Philippine Eagle in Davao - Philippines

Known among Filipinos as haribon, or the king of birds, the Philippine Eagle is the countrys national bird. Given its majestic appearance and features, it is a title richly deserved.

The Philippine Eagle is not just one of the largest birds in the Philippines, but in the world. The female adult eagle is more than 3 feet long, and with a wingspan of nearly 7 feet. Weighing it at about 15 pounds, it is almost 20 percent larger than the male counterpart. Both however, have a life period of about 59 years.

With the feathers around its head, brown white color, huge claws and piercing blue eyes, the Philippine Eagle is truly a sight to behold.

The species is distributed widely among the rainforests of Samar, Luzon, Leyte and Mindanao, with the greatest number concentrated in Mindanao, particularly Davao.

Their behavior is similar to that of other eagles around the world; a male and female are monogamous and built their nest together and care for the young. Usually the nest is constructed some 100 ft above ground on high trees. Almost always the Philippine eagle lays just one egg every other year.

Being predators, the Philippine Eagle preys on a variety of smaller animals, but it is impossible to give out a general outline of their diet as it is totally dependent on the species that are thriving in a particular region. For example, the animals that populate the rainforests in Luzon are different from those in Mindanao, so the dietary habits of the species will be expectedly different.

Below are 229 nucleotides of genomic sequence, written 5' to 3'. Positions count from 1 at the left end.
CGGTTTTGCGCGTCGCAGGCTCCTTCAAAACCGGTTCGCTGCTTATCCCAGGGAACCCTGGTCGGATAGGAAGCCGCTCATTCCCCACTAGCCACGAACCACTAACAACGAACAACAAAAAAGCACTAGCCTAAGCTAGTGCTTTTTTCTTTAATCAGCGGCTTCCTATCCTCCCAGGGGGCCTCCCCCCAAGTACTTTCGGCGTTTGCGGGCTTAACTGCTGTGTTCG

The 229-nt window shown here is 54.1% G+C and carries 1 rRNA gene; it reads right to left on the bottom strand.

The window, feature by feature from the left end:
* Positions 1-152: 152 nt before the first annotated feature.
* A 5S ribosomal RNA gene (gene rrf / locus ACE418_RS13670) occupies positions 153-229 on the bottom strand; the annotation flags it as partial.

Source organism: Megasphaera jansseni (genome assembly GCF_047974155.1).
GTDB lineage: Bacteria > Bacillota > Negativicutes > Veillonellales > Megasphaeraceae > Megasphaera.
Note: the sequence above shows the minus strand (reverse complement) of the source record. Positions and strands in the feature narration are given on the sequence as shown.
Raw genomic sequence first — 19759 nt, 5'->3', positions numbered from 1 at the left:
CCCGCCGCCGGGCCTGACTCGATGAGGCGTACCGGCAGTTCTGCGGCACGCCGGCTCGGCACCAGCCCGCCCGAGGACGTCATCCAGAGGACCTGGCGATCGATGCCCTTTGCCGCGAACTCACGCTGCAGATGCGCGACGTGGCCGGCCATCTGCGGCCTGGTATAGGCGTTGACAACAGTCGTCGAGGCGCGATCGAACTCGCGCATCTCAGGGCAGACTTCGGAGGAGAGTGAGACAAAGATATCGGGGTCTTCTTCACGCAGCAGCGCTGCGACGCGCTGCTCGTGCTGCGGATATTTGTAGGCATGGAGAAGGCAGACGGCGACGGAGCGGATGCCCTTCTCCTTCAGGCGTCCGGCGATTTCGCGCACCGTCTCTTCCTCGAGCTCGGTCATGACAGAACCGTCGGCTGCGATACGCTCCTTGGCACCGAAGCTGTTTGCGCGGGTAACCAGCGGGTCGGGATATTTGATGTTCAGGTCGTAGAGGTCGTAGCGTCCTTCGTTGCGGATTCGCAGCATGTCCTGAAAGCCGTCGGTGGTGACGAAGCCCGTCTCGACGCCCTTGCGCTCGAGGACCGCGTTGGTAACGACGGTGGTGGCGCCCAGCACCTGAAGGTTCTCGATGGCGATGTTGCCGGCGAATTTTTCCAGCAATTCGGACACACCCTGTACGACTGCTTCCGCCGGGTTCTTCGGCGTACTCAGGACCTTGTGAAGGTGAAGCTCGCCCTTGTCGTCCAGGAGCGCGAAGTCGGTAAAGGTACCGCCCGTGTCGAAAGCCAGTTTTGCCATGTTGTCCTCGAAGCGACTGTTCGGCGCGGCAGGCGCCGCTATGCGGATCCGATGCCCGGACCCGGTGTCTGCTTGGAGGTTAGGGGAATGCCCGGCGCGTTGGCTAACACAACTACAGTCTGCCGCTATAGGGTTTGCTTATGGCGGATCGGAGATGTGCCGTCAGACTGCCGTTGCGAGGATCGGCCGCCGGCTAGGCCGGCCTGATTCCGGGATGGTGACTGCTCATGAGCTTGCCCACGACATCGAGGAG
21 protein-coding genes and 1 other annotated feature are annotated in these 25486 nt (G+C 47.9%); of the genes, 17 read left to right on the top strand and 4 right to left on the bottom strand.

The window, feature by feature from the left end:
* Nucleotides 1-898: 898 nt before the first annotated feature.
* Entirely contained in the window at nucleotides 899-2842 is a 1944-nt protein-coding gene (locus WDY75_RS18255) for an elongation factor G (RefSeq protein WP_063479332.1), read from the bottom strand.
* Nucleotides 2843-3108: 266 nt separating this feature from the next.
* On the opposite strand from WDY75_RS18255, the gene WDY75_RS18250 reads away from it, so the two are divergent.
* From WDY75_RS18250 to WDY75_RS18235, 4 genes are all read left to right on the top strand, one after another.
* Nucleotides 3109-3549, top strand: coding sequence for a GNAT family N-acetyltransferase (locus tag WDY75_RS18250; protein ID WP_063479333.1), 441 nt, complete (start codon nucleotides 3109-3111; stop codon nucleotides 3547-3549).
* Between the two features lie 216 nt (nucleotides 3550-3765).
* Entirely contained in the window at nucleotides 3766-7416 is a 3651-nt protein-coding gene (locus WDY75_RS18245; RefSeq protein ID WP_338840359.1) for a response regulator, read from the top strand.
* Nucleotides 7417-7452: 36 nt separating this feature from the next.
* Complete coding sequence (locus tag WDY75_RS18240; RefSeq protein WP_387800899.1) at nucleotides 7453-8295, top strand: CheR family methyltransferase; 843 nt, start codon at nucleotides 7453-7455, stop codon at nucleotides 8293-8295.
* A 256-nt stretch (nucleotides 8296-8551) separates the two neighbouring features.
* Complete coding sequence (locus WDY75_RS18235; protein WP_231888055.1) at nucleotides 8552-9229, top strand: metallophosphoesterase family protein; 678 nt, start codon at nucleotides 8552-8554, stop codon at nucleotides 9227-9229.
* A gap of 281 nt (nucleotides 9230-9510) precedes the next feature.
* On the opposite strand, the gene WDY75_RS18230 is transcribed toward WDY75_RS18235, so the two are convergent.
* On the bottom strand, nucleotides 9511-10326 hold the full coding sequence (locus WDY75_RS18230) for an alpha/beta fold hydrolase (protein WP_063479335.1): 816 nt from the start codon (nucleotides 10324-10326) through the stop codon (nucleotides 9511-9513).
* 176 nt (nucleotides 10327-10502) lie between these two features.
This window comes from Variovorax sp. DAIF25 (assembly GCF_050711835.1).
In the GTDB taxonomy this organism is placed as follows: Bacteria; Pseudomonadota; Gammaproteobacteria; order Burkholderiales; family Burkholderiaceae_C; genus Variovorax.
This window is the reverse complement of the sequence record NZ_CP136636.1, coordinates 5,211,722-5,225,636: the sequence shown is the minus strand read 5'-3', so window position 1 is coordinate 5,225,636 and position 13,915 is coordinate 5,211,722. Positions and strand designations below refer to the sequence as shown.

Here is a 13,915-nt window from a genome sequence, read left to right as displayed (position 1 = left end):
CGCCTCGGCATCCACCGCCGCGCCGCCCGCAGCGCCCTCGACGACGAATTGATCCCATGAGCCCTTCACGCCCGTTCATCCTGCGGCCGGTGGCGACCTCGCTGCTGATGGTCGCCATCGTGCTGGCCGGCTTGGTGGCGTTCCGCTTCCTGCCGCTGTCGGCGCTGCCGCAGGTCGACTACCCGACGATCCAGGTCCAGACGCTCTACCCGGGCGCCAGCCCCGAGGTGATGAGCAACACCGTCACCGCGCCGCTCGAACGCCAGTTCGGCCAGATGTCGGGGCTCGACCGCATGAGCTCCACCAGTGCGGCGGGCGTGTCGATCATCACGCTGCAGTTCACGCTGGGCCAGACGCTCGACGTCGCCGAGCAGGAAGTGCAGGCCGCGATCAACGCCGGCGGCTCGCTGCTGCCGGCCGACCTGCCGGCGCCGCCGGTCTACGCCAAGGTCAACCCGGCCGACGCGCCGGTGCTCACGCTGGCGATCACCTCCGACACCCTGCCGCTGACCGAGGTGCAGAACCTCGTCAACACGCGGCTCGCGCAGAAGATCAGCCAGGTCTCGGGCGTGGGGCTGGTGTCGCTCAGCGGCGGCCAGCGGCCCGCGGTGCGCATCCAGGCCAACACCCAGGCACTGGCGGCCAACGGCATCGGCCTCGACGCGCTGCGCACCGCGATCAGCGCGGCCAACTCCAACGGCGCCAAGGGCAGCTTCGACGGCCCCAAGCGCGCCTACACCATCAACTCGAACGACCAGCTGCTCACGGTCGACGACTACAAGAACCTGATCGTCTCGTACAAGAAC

The Philippine Eagle is unique in the sense that not only can it be found only the country, but also that, according to recent studies, its DNA is different from the other major eagle families like the Harpy Eagle, Crested Eagle and New Guinea Harpy Eagle.

Like many other animals, the Philippine Eagle has suffered from the ill effects of poaching and deforestation. The famous monkey eating eagle (Pithecophaga jefferyi) have been reduced to no more than a thousand. The other variants are also endangered.

Today however, several foundations, such as the Philiuppine Eagle Foundation, have successfully managed to breed several of them in captivity, and the increased awareness of the importance of preserving this creature and its habitat has reached many people.

With this newfound awareness, there is hope that the Philippine Eagle will be able to bounce back and once again soar into the skies.



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